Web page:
Editor’s Note: Today’s guest post comes from globetrotting feminists Elin and Hennie Weiss. Elin has a Bachelor’s Degree in Psychology and a Master’s Degree in Women’s Studies from University College Dublin, Ireland. Hennie is currently finished up her Master’s Degree in Sociology from California State University, Sacramento. They are both very interested in women’s studies, feminism and the study of men and masculinities, especially so gender role expectations and the representation of women and men in media.
*Trigger warning: the content of this piece discusses rape and sexual assault, and may be disturbing to some readers.
A nineteen-year-old Swedish woman was raped during a soccer match in the Swedish capital of Stockholm last week. An unknown male attacked the woman in the bathroom stalls at the arena while 11,959 fans occupied the bleachers and surrounding areas. Present were also police and security guards, around 200 of them. The man was able to rape the woman and keep her in the bathroom until she managed to call for help. The man left, pushing the woman to the ground in which she suffered bruises and injury to her face.
This rape is one of the most public ones we have ever heard of and it is a horrible example of how women can be under constant threat, even in the most public of places. Sadly, there are plenty of examples of other very public sexual assaults. Most of us remember the brutal beating and sexual assault of American CBS foreign correspondent Lara Logan in Egypt last year. Logan was in a large crowd at Tahrir Square when a mob of around 200 people was formed and Logan became separated from her group. She was beaten and sexually assaulted by multiple men until she was saved by a group of Egyptian women and soldiers. In 2009 a young girl from Richmond, California was robbed, beaten and gang raped by a group of boys and men after she attended her Homecoming Dance. There were approximately 20 bystanders watching as the girl was brutally assaulted and raped. No one came to her aid, called the police, or tried to help the young girl.
No wonder many women are in fear, even as they are visiting public spaces. “Tips” are often given to women on how to stay safe or protect themselves from potential perpetrators. Common advice includes not walking home alone at night, not to take a taxi home alone, or not to accept drinks from strangers. This advice suggests that women are most at risk when they are alone or in an isolated area, such as when walking through a park on their way home. Not only does the advice on how to minimize the risk of rape do little to actually prevent rape, but they also inadvertently blame women who somehow “failed” to protect themselves.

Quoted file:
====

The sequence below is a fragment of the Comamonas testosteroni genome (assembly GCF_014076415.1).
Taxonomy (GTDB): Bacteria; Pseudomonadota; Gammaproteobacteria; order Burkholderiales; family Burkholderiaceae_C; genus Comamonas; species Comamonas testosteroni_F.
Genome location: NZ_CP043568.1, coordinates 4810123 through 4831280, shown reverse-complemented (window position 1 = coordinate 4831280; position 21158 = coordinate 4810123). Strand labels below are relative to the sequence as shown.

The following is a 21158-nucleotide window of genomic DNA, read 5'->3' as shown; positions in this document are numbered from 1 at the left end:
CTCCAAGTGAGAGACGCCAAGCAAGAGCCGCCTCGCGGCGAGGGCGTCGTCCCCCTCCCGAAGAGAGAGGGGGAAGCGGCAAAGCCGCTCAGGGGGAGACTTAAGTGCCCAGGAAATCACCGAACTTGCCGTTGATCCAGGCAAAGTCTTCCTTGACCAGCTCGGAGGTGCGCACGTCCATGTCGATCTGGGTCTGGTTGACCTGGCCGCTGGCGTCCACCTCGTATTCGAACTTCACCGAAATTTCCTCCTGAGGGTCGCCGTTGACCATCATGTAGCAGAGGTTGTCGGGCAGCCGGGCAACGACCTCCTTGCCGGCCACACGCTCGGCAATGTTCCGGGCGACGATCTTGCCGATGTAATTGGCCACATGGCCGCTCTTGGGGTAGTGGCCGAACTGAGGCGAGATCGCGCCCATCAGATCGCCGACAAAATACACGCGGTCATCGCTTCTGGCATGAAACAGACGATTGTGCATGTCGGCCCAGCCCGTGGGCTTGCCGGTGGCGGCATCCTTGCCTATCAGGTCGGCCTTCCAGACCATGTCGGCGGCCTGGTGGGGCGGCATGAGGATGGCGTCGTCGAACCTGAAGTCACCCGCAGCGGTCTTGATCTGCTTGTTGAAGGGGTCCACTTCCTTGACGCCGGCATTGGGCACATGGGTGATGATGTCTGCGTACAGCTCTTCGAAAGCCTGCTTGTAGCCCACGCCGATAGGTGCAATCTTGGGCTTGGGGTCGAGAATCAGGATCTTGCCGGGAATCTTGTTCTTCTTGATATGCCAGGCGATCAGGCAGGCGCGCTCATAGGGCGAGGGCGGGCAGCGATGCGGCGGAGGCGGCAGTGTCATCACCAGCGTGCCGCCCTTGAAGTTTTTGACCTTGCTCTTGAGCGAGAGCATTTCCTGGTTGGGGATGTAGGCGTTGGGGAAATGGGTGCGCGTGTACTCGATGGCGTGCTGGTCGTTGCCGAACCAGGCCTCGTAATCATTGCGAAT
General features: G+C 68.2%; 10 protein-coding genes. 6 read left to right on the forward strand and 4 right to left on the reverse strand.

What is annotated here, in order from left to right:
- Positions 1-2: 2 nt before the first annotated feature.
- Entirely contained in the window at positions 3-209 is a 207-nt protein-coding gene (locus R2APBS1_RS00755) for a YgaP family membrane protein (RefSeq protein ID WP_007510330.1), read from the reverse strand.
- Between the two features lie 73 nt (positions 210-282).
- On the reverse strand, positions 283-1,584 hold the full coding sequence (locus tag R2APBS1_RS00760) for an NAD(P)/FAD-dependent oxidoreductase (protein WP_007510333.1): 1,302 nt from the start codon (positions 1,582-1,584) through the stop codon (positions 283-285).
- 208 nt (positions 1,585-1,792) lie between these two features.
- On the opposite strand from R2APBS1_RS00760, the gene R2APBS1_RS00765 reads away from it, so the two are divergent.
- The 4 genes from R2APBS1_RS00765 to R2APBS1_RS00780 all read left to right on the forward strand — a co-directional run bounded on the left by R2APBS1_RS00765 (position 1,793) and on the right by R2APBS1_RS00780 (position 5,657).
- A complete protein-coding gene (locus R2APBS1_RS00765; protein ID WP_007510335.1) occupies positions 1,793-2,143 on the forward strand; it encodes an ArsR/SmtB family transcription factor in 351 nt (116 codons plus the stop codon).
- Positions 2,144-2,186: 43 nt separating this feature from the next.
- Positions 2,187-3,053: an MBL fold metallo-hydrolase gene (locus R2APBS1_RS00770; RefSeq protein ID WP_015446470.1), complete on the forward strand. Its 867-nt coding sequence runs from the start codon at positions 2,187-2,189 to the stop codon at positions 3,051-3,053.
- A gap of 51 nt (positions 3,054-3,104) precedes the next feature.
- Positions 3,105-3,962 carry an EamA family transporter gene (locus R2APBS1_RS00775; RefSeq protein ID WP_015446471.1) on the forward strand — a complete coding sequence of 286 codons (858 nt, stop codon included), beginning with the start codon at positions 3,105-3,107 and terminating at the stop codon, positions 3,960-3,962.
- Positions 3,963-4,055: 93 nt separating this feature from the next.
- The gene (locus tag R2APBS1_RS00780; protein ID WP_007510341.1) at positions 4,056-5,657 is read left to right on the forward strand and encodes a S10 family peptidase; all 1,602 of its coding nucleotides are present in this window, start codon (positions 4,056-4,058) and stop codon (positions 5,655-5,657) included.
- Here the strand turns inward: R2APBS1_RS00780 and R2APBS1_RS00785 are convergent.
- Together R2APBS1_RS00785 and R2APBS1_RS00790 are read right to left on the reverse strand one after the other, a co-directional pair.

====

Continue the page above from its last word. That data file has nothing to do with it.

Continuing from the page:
But what about these public places? How are women supposed to “protect” themselves when the threat of rape and sexual assault can be everywhere? Where can a woman ever feel safe, and most importantly, where can a woman ever be safe?
The police have not yet arrested anyone for the rape in Stockholm and it appears unlikely that they will. The fact that there were so many people attending the soccer match makes it even more difficult as police stated that it was impossible to keep all visitors when the match ended. Instead, the soccer clubs security advisors helped the police by filming and photographing the audience as they were leaving. Is it ironic (in absence of a better word) that the fact that this was such a public place makes it even more difficult for the police to catch the man responsible for the rape.
Rape and sexual assault is extremely common and we feel confident to state that probably most women have faced uncomfortable or scary situations, some of these resulting in harassment, sexual assault and rape. The horrible facts about rapists are that they can be strangers, acquaintances, relatives, family members, lovers or friends. There is no space or no place in which you appear to be completely safe. Rape can occur in one’s home, in public among people, or when a woman is on her own, no matter how careful she is. Younger women are overrepresented as victims of rape but rape and sexual assault also affects children, middle-aged women and senior citizens. Rape also affects women all over the world, regardless of age, race, ethnicity or social class.
The old and tired tips and advice given to women are just not working. It does not matter if you drink alcohol or not, how you dress, if you are with friends or on your own. If a woman can be raped in a public bathroom, with her friend waiting outside, surrounded by 11,959 people and 200 police officers and security guards, the advice women have been given is proving useless.
So how can we prevent rape? By targeting the men who rape. Raising awareness that targeting women is pointless; it is men who must change. Rape is about power, dominance and hatred against women and there is little that women can actually do about it. There is, however, plenty that men can do. There are groups of men who definitely support women, such as Men for Women’s Choices. But, where is the public outcry? Where are the protesters and demonstrators? Men should be more concerned and enraged when it comes to rape. The women who are raped are not statistics or simply numbers; they are someone’s sister, daughter, wife, girlfriend, aunt, friend or lover.